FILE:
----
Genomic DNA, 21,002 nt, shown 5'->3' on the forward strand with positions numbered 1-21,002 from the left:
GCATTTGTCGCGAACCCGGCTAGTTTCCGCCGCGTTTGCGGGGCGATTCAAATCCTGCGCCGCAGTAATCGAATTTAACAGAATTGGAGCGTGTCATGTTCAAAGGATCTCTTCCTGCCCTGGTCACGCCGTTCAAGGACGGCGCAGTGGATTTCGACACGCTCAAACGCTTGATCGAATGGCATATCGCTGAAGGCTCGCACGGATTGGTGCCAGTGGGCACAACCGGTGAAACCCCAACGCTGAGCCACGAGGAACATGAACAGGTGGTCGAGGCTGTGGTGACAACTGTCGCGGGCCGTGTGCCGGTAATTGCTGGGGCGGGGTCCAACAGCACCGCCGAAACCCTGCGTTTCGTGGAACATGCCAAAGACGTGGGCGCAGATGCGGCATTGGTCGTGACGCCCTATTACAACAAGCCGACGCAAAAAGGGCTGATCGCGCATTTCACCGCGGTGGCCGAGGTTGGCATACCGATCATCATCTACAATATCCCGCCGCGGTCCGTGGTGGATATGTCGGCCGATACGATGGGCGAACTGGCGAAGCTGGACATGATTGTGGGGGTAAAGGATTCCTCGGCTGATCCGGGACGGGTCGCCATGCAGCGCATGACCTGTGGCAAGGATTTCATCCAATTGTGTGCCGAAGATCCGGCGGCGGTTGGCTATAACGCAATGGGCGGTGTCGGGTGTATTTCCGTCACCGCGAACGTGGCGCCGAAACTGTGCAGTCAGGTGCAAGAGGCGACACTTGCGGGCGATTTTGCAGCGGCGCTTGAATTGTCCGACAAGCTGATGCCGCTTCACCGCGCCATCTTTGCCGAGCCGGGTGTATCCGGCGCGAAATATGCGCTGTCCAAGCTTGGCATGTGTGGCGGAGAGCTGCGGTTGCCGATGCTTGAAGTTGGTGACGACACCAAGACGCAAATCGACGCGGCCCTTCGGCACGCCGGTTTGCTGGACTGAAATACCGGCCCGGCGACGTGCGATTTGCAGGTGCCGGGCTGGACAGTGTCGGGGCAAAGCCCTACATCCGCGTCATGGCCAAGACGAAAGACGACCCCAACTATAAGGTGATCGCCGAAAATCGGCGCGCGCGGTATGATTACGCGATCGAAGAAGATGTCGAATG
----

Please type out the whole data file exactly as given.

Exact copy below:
Genomic DNA, 21,002 nt, shown 5'->3' on the forward strand with positions numbered 1-21,002 from the left:
GCATTTGTCGCGAACCCGGCTAGTTTCCGCCGCGTTTGCGGGGCGATTCAAATCCTGCGCCGCAGTAATCGAATTTAACAGAATTGGAGCGTGTCATGTTCAAAGGATCTCTTCCTGCCCTGGTCACGCCGTTCAAGGACGGCGCAGTGGATTTCGACACGCTCAAACGCTTGATCGAATGGCATATCGCTGAAGGCTCGCACGGATTGGTGCCAGTGGGCACAACCGGTGAAACCCCAACGCTGAGCCACGAGGAACATGAACAGGTGGTCGAGGCTGTGGTGACAACTGTCGCGGGCCGTGTGCCGGTAATTGCTGGGGCGGGGTCCAACAGCACCGCCGAAACCCTGCGTTTCGTGGAACATGCCAAAGACGTGGGCGCAGATGCGGCATTGGTCGTGACGCCCTATTACAACAAGCCGACGCAAAAAGGGCTGATCGCGCATTTCACCGCGGTGGCCGAGGTTGGCATACCGATCATCATCTACAATATCCCGCCGCGGTCCGTGGTGGATATGTCGGCCGATACGATGGGCGAACTGGCGAAGCTGGACATGATTGTGGGGGTAAAGGATTCCTCGGCTGATCCGGGACGGGTCGCCATGCAGCGCATGACCTGTGGCAAGGATTTCATCCAATTGTGTGCCGAAGATCCGGCGGCGGTTGGCTATAACGCAATGGGCGGTGTCGGGTGTATTTCCGTCACCGCGAACGTGGCGCCGAAACTGTGCAGTCAGGTGCAAGAGGCGACACTTGCGGGCGATTTTGCAGCGGCGCTTGAATTGTCCGACAAGCTGATGCCGCTTCACCGCGCCATCTTTGCCGAGCCGGGTGTATCCGGCGCGAAATATGCGCTGTCCAAGCTTGGCATGTGTGGCGGAGAGCTGCGGTTGCCGATGCTTGAAGTTGGTGACGACACCAAGACGCAAATCGACGCGGCCCTTCGGCACGCCGGTTTGCTGGACTGAAATACCGGCCCGGCGACGTGCGATTTGCAGGTGCCGGGCTGGACAGTGTCGGGGCAAAGCCCTACATCCGCGTCATGGCCAAGACGAAAGACGACCCCAACTATAAGGTGATCGCCGAAAATCGGCGCGCGCGGTATGATTACGCGATCGAAGAAGATGTCGAATG